‘A bad idea’ / Update iPhones ‘immediately’ / Quiz

‘A bad idea.’ Count the American Civil Liberties Union among those opposing a Chicago City Council member’s plan to let cops work security at bars and liquor stores.
 The city’s police oversight board has voted to kill the department’s error-riddled gang database.

A private matter. The president of Chicago’s (public school) teachers union faces criticism for sending her son to a Catholic high school.
 The Tribune: Less than an hour after Chicago Public Schools disclosed multiple violations of state law in its physical restraint of students, parents’ complaints began pouring in.

Mayor’s ‘head-turning moment.’ Politico’s Shia Kapos ironically notes Brandon Johnson’s remark last night at an Economic Club of Chicago dinner—that he’ll consider his administration successful “when people are not living in tents” …
 … odd timing, considering that he’d announced plans earlier in the day to move hundreds of migrants out of police stations and into “base camps”—under big tents.
 The Sun-Times surveys how other cities are handling the crisis.
 A Tribune editorial accuses Johnson of using race to preempt legitimate criticism.

Guilty, guilty. Donald Trump’s White House lackey Peter Navarro has been convicted on two contempt of Congress charges.
 His post-verdict news conference spiraled down when an anti-Trump protester accused a Trump supporter of assault: “He stuck a flagpole in between my legs!
 Navarro makes The Bulwark columnist Charlie Sykes’ new list of deplorables.

‘Unprecedented.’ Historian Heather Cox Richardson assesses a statement from U.S. presidential foundations and centers for thirteen presidents expressing concern about the health of American democracy.
 Press Watch critic Dan Froomkin watches the TV network newscasts so you don’t have to—and finds them neglecting “their responsibility to inform the know-nothings.”

‘Cable, networks: Stop holding us hostage!’ Consumer Reports has launched an online petition demanding cable companies refund customers when channels get blocked in standoffs with content companies.
 Cord-Cutter Confidential’s Jared Newman: “The cable bundle in its current form is a bad deal … and restructuring it would benefit everyone.”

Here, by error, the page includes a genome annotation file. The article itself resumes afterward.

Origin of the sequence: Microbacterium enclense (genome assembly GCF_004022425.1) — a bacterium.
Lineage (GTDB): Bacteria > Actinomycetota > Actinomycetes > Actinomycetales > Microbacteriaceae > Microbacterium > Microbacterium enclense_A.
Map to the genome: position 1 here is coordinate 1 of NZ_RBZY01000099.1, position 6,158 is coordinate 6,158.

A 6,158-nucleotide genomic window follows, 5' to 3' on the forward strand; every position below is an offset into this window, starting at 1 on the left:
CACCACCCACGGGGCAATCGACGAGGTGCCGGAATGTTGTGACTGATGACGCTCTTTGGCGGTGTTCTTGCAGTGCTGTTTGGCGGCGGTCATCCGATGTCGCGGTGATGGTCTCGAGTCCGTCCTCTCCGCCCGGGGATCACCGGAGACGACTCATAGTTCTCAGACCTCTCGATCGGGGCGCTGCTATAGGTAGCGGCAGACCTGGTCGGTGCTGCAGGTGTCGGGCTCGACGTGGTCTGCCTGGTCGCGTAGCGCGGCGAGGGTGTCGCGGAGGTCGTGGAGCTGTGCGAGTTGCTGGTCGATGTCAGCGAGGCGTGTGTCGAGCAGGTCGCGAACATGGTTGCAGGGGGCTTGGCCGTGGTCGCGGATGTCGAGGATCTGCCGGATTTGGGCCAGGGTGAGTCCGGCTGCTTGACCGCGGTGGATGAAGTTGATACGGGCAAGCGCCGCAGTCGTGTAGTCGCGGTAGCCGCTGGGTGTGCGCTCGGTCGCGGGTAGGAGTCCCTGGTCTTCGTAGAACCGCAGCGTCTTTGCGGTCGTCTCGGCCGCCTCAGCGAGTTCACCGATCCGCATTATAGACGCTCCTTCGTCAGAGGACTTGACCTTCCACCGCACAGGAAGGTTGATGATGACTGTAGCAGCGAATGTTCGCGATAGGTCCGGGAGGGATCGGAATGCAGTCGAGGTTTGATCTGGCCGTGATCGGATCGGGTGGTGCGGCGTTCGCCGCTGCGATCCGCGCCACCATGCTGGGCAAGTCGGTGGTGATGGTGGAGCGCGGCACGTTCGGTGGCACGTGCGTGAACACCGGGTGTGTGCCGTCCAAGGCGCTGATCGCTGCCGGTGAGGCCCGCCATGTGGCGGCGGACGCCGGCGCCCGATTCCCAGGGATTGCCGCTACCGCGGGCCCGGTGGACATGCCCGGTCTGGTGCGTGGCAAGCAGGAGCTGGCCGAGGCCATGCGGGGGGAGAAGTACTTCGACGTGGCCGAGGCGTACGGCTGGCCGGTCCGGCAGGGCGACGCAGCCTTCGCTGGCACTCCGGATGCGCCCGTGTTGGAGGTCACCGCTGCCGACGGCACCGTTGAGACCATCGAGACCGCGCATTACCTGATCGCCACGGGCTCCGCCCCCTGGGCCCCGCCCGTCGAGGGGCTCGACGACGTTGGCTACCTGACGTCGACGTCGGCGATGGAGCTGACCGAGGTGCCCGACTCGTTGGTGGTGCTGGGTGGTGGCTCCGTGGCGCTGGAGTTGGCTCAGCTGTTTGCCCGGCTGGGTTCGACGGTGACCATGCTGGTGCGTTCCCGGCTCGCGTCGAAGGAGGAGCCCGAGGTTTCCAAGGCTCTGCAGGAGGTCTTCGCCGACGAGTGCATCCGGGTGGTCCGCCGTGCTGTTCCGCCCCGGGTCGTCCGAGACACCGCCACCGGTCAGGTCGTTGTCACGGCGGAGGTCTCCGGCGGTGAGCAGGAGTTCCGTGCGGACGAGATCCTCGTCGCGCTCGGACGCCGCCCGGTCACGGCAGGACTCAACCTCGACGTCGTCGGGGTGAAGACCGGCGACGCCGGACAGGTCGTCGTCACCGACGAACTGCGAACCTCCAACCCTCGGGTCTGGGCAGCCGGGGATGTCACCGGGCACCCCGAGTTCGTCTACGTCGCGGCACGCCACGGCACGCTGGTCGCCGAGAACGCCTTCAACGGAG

Also: “TV networks have always fought putting sports on pricier packages … but they may have little choice in the streaming world, where customers can walk away if the price gets too high.”
 Hours after Rolling Stone exposed culture problems at The Tonight Show, Jimmy Fallon apologized to his staff.

Update iPhones ‘immediately.’ Researchers who discovered a spyware flaw in Apple’s operating system say owners should not hesitate to adopt the new iOS version.
 Google’s given the Chrome browser a big update for its 15th birthday—with, in Ars Technica’s words, “pastel colors, a longer menu, and not a single sharp corner.”
 Author and tech activist Cory Doctorow, writing for Locus*: “I found myself accidentally using … an ‘AI’ chatbot. … [and] surprised when I found myself impressed by what it wrote.”

Walmart’s wage retreat. The company’s cutting hourly pay for some new employees.
 For the second time in two months, environmental activists have defaced Walmart heiress Nancy Walton Laurie’s superyacht.
 A climate protester yesterday glued his bare feet to a concrete floor, delaying U.S. Open tennis play for 50 minutes.

Perfectly good. A fresh news quiz awaits, courtesy of past Jeopardy! Tournament of Champions winner Fritz Holznagel.
 Can you match your Chicago Public Square columnist’s 100% score?

Scooting away. At least one company has yanked all 1,000 of its scooters out of Chicago.
 Streetsblog Chicago spotlights a series of “free, ten-miles-or-fewer, generally kid-friendly” group bike rides scheduled across Illinois beginning this weekend.

Food for thought—and your mouth. This weekend brings Chicago a belated Taste of Chicago …
 … and the 38th Printers Row Lit Fest.
 Here’s the full schedule.

End pledge tyranny. Some websites dictate how much you pay to express your support. But you can back Chicago Public Squarerecurringly or with a one-time tip—in any amount you choose.

* A science fiction newsletter that your Square columnist once upon a time, long ago, helped illustrate.

Subscribe to Square.